Health Information Management

News: Two new reports show little impact from POA reporting

CDI Strategies, December 6, 2012

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When CMS stopped paying for healthcare-associated infections such as catheter-associated blood stream infection and urinary tract infections, the agency expected rates for such infections to decline. In fact a recent study “found no evidence that the 2008 CMS policy had any measurable effect on infection rates in U.S. hospitals,” according to an article in the New England Journal of Medicine.

The Agency for Healthcare Research and Quality-funded study titled Effect of Nonpayment for Preventable Infections in U.S. Hospitals examined data from 398 hospitals showing significant decreases in rates of infections both prior to the implementation of present-on-admission (POA) and healthcare-associated infection reporting requirements in 2008 and afterwards.
 
“We had hypothesized that the policy might have larger effects on hospitals located in states without preexisting mandatory reporting of infections as well as on hospitals with a larger proportion of Medicare patients,” however, the study “did not find any beneficial effect,” the report states.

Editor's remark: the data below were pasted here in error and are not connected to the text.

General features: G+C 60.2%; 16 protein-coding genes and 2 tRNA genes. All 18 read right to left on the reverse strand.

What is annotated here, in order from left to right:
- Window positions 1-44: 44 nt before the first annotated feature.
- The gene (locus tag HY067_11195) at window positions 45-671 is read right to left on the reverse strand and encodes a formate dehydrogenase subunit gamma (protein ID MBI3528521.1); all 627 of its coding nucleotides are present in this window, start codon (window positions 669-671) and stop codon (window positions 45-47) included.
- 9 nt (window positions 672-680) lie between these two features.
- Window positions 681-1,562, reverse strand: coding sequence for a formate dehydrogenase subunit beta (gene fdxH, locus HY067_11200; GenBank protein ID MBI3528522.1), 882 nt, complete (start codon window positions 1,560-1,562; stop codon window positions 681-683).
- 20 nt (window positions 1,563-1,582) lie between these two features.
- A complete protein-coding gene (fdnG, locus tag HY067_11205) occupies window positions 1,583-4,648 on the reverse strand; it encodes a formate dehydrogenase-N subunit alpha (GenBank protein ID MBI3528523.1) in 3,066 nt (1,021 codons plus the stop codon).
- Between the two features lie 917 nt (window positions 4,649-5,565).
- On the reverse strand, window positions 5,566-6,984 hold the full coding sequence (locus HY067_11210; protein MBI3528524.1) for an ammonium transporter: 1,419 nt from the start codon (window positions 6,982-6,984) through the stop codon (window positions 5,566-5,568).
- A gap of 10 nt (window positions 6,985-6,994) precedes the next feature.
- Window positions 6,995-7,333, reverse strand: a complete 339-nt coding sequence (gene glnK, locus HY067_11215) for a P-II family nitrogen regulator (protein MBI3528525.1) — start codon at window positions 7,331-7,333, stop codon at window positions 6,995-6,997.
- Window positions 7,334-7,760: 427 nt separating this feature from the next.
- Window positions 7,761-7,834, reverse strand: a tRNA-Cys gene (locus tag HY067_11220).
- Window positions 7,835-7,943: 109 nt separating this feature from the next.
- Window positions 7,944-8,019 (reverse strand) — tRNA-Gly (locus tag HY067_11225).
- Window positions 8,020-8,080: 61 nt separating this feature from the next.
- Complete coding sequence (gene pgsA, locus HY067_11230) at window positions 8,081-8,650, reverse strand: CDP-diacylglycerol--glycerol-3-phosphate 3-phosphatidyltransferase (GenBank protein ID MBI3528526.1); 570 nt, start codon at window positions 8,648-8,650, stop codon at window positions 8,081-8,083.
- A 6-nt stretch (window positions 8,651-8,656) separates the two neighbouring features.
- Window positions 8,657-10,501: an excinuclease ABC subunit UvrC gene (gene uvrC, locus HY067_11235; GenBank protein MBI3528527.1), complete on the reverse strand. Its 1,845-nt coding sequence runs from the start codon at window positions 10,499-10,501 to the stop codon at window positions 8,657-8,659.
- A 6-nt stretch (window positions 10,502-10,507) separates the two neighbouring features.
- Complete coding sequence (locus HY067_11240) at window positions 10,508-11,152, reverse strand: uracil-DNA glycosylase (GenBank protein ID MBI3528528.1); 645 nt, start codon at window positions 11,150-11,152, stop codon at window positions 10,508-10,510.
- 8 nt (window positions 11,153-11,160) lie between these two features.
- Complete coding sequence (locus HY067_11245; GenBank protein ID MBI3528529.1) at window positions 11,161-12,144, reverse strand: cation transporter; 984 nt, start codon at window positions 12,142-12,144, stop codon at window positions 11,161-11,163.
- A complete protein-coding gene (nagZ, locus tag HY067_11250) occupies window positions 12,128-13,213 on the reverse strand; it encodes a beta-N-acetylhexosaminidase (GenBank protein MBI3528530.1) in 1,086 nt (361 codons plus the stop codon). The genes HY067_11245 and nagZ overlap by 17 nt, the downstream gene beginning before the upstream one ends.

“As CMS continues to expand this policy to cover Medicaid through the Affordable Care Act, require public reporting of [National Healthcare Safety Network] data through the Hospital Compare website, and impose greater financial penalties on hospitals that perform poorly on those measures, careful evaluation is needed to determine when these programs work, when they have unintended consequences, and what might be done to improve patient outcomes,” the authors conclude.
 
In an unrelated report, the Office of the Inspector General (OIG) released information regarding the accuracy of POA indicator assignment. It examined whether hospital coding staff misreported indicators and found that only 3% of more than 5,000 POA indicators reviewed were inappropriate. The OIG made no recommendations, calling the error rate “relatively low” but reiterated the importance of POA reporting in “monitoring hospital quality of care” and the role such reporting plays in “CMS’ efforts to link payment to quality.”



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